High protein intake in infancy affects future obesity risk and other health outcomes. We aim to describe total protein intake and its sources in a birth cohort in five European countries over the first 2 years of life.SUBJECTS/METHODS:
A total of 746 formula-fed infants were included. Three-day weighed dietary records at 6, 7, 8, 9, 12, 18 and 24 months of age were used. Kruskal-Wallis, ANOVA and Friedman's tests were used to assess possible differences in nutritional intake among countries and over time.RESULTS:
Dairy products were the main components of the infants’ diets. Cow's milk was rarely introduced before 12 months of age, whereas infants’ formula was the main contributor of protein intake. Food choices and protein intake differed among countries (P<0.001). Protein intake often exceeded European recommendations from 9 months onwards, partly because of the substitution of dairy protein (mainly infant formula) by meat protein. Two nutritional patterns were identified that were characterised by differences in energy, fat, protein and animal protein intake. Finally, food consumption was not always in line with protein intakes, and thus infants from some countries showed high consumption of specific food groups but relatively low protein intakes.CONCLUSIONS:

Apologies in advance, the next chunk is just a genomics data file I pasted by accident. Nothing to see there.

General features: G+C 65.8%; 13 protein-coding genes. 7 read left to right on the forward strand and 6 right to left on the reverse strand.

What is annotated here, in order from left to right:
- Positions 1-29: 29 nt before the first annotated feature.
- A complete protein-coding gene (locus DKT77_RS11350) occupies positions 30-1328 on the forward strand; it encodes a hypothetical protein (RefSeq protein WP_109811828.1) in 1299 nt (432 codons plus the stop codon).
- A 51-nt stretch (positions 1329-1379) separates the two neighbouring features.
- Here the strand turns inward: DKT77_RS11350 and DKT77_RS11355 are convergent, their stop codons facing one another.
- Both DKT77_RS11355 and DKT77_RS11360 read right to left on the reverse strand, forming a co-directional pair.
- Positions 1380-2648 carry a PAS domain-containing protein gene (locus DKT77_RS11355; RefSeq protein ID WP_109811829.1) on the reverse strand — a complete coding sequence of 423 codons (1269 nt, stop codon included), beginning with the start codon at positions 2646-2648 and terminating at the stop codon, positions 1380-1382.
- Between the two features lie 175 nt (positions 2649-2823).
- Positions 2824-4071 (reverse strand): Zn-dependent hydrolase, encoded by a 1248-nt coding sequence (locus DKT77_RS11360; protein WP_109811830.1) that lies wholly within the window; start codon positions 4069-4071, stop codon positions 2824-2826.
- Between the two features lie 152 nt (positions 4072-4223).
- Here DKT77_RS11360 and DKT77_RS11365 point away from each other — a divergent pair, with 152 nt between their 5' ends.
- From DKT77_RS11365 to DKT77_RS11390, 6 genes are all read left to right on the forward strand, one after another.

During weaning, over-limited substitution of dairy products with other sources (especially meat) resulted in relatively high protein intakes in formula-fed infants. Differences in preferences of specific protein sources from complementary foods existed among European countries. Great opportunities in improving early nutrition were revealed, although cultural and geographical differences should always be considered.